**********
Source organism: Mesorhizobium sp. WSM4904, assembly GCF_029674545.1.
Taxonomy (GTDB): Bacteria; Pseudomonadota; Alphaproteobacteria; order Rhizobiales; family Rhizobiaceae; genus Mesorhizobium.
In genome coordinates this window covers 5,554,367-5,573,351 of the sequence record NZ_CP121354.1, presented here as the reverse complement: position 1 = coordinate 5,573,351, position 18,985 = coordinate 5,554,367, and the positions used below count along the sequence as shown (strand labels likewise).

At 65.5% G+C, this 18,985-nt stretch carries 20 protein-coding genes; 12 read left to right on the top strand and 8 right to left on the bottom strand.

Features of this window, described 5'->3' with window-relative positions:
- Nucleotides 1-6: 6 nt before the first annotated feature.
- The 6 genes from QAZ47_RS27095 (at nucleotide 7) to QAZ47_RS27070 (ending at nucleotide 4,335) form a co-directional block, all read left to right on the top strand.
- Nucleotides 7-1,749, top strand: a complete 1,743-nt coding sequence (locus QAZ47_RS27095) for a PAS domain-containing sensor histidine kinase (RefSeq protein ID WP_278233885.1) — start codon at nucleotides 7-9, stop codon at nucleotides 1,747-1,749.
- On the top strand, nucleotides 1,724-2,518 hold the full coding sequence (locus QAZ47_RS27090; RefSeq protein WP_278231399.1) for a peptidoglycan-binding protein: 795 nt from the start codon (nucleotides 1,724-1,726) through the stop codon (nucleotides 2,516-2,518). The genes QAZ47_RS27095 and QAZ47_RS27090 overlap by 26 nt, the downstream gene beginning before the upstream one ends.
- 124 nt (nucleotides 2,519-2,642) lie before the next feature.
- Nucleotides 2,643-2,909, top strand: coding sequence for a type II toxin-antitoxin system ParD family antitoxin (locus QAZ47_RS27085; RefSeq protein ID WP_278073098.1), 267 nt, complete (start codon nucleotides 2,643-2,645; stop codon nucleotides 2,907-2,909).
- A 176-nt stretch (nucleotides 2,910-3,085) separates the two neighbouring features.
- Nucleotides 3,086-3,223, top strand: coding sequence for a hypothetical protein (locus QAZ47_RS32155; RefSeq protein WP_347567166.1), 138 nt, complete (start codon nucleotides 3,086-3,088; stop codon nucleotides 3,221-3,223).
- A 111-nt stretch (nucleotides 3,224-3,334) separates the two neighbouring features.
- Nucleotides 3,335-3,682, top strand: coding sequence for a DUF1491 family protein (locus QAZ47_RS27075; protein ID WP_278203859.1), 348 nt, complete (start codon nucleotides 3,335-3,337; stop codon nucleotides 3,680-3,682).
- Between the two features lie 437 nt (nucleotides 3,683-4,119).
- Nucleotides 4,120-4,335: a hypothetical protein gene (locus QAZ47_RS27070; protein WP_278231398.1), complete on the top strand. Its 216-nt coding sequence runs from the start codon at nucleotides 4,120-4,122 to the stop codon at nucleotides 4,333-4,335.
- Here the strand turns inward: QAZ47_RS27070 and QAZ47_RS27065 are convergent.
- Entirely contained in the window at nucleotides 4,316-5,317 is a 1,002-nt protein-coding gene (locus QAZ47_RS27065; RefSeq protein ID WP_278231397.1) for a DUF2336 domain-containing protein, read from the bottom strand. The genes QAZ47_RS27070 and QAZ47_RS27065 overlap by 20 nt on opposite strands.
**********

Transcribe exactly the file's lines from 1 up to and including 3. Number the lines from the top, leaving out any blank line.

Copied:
Source organism: Mesorhizobium sp. WSM4904, assembly GCF_029674545.1.
Taxonomy (GTDB): Bacteria; Pseudomonadota; Alphaproteobacteria; order Rhizobiales; family Rhizobiaceae; genus Mesorhizobium.
In genome coordinates this window covers 5,554,367-5,573,351 of the sequence record NZ_CP121354.1, presented here as the reverse complement: position 1 = coordinate 5,573,351, position 18,985 = coordinate 5,554,367, and the positions used below count along the sequence as shown (strand labels likewise).